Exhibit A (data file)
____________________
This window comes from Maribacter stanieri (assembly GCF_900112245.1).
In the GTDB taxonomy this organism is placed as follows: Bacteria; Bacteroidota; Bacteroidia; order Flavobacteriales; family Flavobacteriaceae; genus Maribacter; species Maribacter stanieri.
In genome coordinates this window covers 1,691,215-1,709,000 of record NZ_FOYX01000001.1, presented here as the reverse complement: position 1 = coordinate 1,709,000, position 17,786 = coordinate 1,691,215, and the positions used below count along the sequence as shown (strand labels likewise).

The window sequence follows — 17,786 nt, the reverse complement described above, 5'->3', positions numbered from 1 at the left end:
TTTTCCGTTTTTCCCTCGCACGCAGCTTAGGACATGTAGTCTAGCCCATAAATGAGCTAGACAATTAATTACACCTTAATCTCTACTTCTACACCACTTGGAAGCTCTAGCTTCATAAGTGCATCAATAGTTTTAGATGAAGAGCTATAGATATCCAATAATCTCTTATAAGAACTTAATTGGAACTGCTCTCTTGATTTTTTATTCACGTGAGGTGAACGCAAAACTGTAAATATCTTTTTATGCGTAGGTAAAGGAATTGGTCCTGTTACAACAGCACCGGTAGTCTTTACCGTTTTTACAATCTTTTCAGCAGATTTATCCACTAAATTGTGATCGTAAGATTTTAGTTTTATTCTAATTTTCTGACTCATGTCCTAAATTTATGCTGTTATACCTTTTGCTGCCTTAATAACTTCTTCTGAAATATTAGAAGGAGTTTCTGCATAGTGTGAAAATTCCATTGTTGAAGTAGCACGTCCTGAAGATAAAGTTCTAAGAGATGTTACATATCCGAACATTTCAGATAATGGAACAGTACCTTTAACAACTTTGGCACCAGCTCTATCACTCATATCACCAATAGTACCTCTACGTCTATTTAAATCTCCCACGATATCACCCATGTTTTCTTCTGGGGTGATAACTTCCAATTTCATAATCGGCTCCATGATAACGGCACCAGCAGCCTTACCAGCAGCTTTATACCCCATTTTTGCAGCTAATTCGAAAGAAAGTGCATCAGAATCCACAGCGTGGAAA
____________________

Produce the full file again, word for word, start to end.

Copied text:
This window comes from Maribacter stanieri (assembly GCF_900112245.1).
In the GTDB taxonomy this organism is placed as follows: Bacteria; Bacteroidota; Bacteroidia; order Flavobacteriales; family Flavobacteriaceae; genus Maribacter; species Maribacter stanieri.
In genome coordinates this window covers 1,691,215-1,709,000 of record NZ_FOYX01000001.1, presented here as the reverse complement: position 1 = coordinate 1,709,000, position 17,786 = coordinate 1,691,215, and the positions used below count along the sequence as shown (strand labels likewise).

The window sequence follows — 17,786 nt, the reverse complement described above, 5'->3', positions numbered from 1 at the left end:
TTTTCCGTTTTTCCCTCGCACGCAGCTTAGGACATGTAGTCTAGCCCATAAATGAGCTAGACAATTAATTACACCTTAATCTCTACTTCTACACCACTTGGAAGCTCTAGCTTCATAAGTGCATCAATAGTTTTAGATGAAGAGCTATAGATATCCAATAATCTCTTATAAGAACTTAATTGGAACTGCTCTCTTGATTTTTTATTCACGTGAGGTGAACGCAAAACTGTAAATATCTTTTTATGCGTAGGTAAAGGAATTGGTCCTGTTACAACAGCACCGGTAGTCTTTACCGTTTTTACAATCTTTTCAGCAGATTTATCCACTAAATTGTGATCGTAAGATTTTAGTTTTATTCTAATTTTCTGACTCATGTCCTAAATTTATGCTGTTATACCTTTTGCTGCCTTAATAACTTCTTCTGAAATATTAGAAGGAGTTTCTGCATAGTGTGAAAATTCCATTGTTGAAGTAGCACGTCCTGAAGATAAAGTTCTAAGAGATGTTACATATCCGAACATTTCAGATAATGGAACAGTACCTTTAACAACTTTGGCACCAGCTCTATCACTCATATCACCAATAGTACCTCTACGTCTATTTAAATCTCCCACGATATCACCCATGTTTTCTTCTGGGGTGATAACTTCCAATTTCATAATCGGCTCCATGATAACGGCACCAGCAGCCTTACCAGCAGCTTTATACCCCATTTTTGCAGCTAATTCGAAAGAAAGTGCATCAGAATCCACAGCGTGGAAA